Into the Great Wide Open: The Texas Method and 5/3/1

by Jordan Feigenbaum, MD, SSC | March 22, 2017

“Learning to choose is hard. Learning to choose well is harder. And learning to choose well in a world of unlimited possibilities is harder still, perhaps too hard.”

―Barry Schwartz, The Paradox of Choice: Why More Is Less

The world of training after the novice linear progression may be the most volatile place for a lifter. Three to five months of adding weight to the bar nearly every session on the same lifts is no small task. Yet the process of regularly adding ballast and diligently doing the program does not adequately prepare the lifter for making the very important decision: What’s next?

Lifter, meet Internet. A Google search for “intermediate lifting program” yields over 600,000 entries suggesting that there is no shortage of training programs or well marketed coaches that a former novice has access to. There’s a good chance that if you’re reading this, former Novice, you can recognize Silly Bullshit and steer clear of the programs that have been copy-and-pasted out of the magazines or published on a website and named “Freakmode,” “Chiseled,” or “Get Swole” (all real programs by the way).

However, it might not be so obvious that some of the most popular programming options recommended for folks after the novice phase are either wholly inappropriate or very poorly designed, and consequently are not good options for the lifter trying to plan his next move.

In other words, “Why in the hell are so many people doing 5/3/1 or Texas Method?”

Now I imagine that I may get a fair amount of pushback from the Internets who say, “Jim Wendler is a God, man. You don’t know what you’re talking about!” or “How can you diss Texas Method like that? Rip should be ashamed of ever making you a coach!” Well, that all may be true (especially the Rip being ashamed part), but that does not change the fact that 5/3/1 and Texas Method are not the best options for the vast majority of folks finishing the novice progression. This article is about why.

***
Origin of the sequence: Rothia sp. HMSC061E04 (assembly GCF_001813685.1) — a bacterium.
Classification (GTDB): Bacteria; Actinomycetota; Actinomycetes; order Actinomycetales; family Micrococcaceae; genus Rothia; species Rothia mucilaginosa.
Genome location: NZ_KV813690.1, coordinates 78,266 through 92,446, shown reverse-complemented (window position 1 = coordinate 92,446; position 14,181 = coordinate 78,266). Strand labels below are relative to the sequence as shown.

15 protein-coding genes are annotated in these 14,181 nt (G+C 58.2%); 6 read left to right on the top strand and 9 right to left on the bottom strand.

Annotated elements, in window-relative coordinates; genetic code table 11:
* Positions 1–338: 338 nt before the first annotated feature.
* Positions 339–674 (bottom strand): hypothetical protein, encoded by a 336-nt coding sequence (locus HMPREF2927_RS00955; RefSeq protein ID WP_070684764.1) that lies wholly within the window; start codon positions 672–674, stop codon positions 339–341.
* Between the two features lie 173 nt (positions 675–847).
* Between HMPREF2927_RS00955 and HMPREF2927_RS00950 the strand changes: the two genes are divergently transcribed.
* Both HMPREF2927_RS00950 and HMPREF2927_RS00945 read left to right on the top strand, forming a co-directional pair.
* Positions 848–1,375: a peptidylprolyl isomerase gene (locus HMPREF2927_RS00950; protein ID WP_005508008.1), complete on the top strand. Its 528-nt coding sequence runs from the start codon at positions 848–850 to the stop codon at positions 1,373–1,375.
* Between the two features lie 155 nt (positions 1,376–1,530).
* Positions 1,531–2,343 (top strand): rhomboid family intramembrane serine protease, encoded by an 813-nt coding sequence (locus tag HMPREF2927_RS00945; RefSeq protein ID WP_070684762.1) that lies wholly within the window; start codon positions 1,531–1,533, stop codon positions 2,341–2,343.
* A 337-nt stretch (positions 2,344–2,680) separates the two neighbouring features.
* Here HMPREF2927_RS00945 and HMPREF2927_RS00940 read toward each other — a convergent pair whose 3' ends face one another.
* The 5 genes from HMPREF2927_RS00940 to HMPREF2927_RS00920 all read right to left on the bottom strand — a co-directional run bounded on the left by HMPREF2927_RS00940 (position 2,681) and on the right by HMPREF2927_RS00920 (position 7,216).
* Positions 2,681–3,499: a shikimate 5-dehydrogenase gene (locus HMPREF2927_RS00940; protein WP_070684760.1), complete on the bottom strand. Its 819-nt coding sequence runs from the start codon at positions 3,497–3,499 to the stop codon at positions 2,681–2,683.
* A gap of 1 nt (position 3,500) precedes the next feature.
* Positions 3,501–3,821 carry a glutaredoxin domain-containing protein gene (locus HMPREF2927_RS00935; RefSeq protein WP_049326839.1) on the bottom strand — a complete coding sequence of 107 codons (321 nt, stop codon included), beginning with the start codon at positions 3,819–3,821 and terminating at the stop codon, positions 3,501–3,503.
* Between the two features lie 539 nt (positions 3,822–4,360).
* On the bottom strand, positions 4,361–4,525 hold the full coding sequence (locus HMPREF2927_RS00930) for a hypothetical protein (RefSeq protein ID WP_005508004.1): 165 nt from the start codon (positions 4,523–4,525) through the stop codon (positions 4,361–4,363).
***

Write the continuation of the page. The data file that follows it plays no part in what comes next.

The Programs

To begin, let’s first define what we’re talking about. The 5/3/1 program has many iterations, and a search on Google yields nearly 22 million results for the terms “5/3/1 program.” The original version appears to have been published on T-Nation in 2009 and was transcribed into an eBook in 2011. Currently, several more 5/3/1 books have been written based on the original’s success, but we’ll address the original here with Wendler’s preferred organization.

The 5/3/1 program is set up for 4 training days per week. On each day, a “core” lift is performed for a predetermined number of reps at a specific intensity for three sets and on the third set, the lifter attempts to do as many reps as possible (AMRAP). Then the lifter completes a varying amount of accessory work that ranges from mild (Not Doing Jack Shit™) to wild (The Triumvirate™). Wendler states in his 2009 article that he prefers the Triumvirate setup, which is set up like this:

Day 1

  • Press
    • Week 1: 59% 1RM x 5 reps, 68% x 5 reps, 77% x 5+ reps
    • Week 2: 63% 1RM x 3 reps, 72% x3 reps, 81% x 3+ reps
    • Week 3: 68% 1RM x 5 reps, 77% x 3 reps, 86% x 1+ reps
    • Week 4: 36% 1RM x 5 reps, 45% x 5 reps, 54% x 5 reps
  • Dips x 15 reps x 5 sets
  • Chin ups x 10 reps x 5 sets
Day 2
  • Deadlift
    • Week 1: 59% 1RM x 5 reps, 68% x 5 reps, 77% x 5+ reps
    • Week 2: 63% 1RM x 3 reps, 72% x3 reps, 81% x 3+ reps
    • Week 3: 68% 1RM x 5 reps, 77% x 3 reps, 86% x 1+ reps
    • Week 4: 36% 1RM x 5 reps, 45% x 5 reps, 54% x 5 reps
  • Good Morning x 12 reps x 5 sets
  • Hanging Leg Raise x 15 reps x 5 sets
Day 3
  • Bench Press
    • Week 1: 59% 1RM x 5 reps, 68% x 5 reps, 77% x 5+ reps
    • Week 2: 63% 1RM x 3 reps, 72% x3 reps, 81% x 3+ reps
    • Week 3: 68% 1RM x 5 reps, 77% x 3 reps, 86% x 1+ reps